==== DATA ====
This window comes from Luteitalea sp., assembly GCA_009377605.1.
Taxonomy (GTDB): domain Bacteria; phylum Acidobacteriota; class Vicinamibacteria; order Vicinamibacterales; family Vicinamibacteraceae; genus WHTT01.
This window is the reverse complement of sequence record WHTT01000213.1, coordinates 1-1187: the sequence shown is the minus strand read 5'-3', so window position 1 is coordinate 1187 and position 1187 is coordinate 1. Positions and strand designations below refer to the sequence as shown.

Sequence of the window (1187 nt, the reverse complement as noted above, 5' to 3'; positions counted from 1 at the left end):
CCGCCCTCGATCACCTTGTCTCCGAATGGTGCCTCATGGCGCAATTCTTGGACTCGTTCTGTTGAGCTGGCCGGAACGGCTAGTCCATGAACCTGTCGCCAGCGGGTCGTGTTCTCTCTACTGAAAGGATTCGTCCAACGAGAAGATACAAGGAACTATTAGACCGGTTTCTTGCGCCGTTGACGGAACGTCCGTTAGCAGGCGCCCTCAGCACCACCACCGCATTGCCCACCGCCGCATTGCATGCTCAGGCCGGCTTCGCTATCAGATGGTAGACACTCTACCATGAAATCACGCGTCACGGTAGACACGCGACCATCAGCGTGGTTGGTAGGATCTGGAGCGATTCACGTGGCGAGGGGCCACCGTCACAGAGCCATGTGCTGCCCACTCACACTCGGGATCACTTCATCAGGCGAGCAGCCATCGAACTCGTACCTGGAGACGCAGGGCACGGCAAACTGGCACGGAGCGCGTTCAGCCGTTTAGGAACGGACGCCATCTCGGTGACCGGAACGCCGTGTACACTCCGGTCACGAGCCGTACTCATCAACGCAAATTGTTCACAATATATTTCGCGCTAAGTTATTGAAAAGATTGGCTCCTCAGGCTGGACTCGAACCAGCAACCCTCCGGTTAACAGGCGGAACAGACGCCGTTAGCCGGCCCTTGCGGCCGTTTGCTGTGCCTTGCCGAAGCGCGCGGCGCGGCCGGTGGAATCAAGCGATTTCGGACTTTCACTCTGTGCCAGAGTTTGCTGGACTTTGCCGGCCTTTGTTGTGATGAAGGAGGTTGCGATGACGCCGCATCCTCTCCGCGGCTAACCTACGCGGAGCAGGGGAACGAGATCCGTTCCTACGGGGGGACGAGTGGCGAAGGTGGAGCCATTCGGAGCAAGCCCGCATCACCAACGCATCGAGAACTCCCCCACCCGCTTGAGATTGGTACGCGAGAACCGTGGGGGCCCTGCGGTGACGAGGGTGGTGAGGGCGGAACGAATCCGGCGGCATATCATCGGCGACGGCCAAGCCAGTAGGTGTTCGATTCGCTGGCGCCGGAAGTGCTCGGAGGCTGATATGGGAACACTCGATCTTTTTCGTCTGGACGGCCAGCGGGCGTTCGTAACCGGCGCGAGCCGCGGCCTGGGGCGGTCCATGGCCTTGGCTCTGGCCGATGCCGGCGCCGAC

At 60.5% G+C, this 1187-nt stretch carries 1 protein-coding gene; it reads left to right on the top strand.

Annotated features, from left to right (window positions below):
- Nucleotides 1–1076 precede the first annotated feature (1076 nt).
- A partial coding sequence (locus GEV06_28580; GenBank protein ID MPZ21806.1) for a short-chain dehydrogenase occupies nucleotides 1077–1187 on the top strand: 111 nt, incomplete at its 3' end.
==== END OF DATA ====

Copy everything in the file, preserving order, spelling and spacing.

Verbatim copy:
This window comes from Luteitalea sp., assembly GCA_009377605.1.
Taxonomy (GTDB): domain Bacteria; phylum Acidobacteriota; class Vicinamibacteria; order Vicinamibacterales; family Vicinamibacteraceae; genus WHTT01.
This window is the reverse complement of sequence record WHTT01000213.1, coordinates 1-1187: the sequence shown is the minus strand read 5'-3', so window position 1 is coordinate 1187 and position 1187 is coordinate 1. Positions and strand designations below refer to the sequence as shown.

Sequence of the window (1187 nt, the reverse complement as noted above, 5' to 3'; positions counted from 1 at the left end):
CCGCCCTCGATCACCTTGTCTCCGAATGGTGCCTCATGGCGCAATTCTTGGACTCGTTCTGTTGAGCTGGCCGGAACGGCTAGTCCATGAACCTGTCGCCAGCGGGTCGTGTTCTCTCTACTGAAAGGATTCGTCCAACGAGAAGATACAAGGAACTATTAGACCGGTTTCTTGCGCCGTTGACGGAACGTCCGTTAGCAGGCGCCCTCAGCACCACCACCGCATTGCCCACCGCCGCATTGCATGCTCAGGCCGGCTTCGCTATCAGATGGTAGACACTCTACCATGAAATCACGCGTCACGGTAGACACGCGACCATCAGCGTGGTTGGTAGGATCTGGAGCGATTCACGTGGCGAGGGGCCACCGTCACAGAGCCATGTGCTGCCCACTCACACTCGGGATCACTTCATCAGGCGAGCAGCCATCGAACTCGTACCTGGAGACGCAGGGCACGGCAAACTGGCACGGAGCGCGTTCAGCCGTTTAGGAACGGACGCCATCTCGGTGACCGGAACGCCGTGTACACTCCGGTCACGAGCCGTACTCATCAACGCAAATTGTTCACAATATATTTCGCGCTAAGTTATTGAAAAGATTGGCTCCTCAGGCTGGACTCGAACCAGCAACCCTCCGGTTAACAGGCGGAACAGACGCCGTTAGCCGGCCCTTGCGGCCGTTTGCTGTGCCTTGCCGAAGCGCGCGGCGCGGCCGGTGGAATCAAGCGATTTCGGACTTTCACTCTGTGCCAGAGTTTGCTGGACTTTGCCGGCCTTTGTTGTGATGAAGGAGGTTGCGATGACGCCGCATCCTCTCCGCGGCTAACCTACGCGGAGCAGGGGAACGAGATCCGTTCCTACGGGGGGACGAGTGGCGAAGGTGGAGCCATTCGGAGCAAGCCCGCATCACCAACGCATCGAGAACTCCCCCACCCGCTTGAGATTGGTACGCGAGAACCGTGGGGGCCCTGCGGTGACGAGGGTGGTGAGGGCGGAACGAATCCGGCGGCATATCATCGGCGACGGCCAAGCCAGTAGGTGTTCGATTCGCTGGCGCCGGAAGTGCTCGGAGGCTGATATGGGAACACTCGATCTTTTTCGTCTGGACGGCCAGCGGGCGTTCGTAACCGGCGCGAGCCGCGGCCTGGGGCGGTCCATGGCCTTGGCTCTGGCCGATGCCGGCGCCGAC

At 60.5% G+C, this 1187-nt stretch carries 1 protein-coding gene; it reads left to right on the top strand.

Annotated features, from left to right (window positions below):
- Nucleotides 1–1076 precede the first annotated feature (1076 nt).
- A partial coding sequence (locus GEV06_28580; GenBank protein ID MPZ21806.1) for a short-chain dehydrogenase occupies nucleotides 1077–1187 on the top strand: 111 nt, incomplete at its 3' end.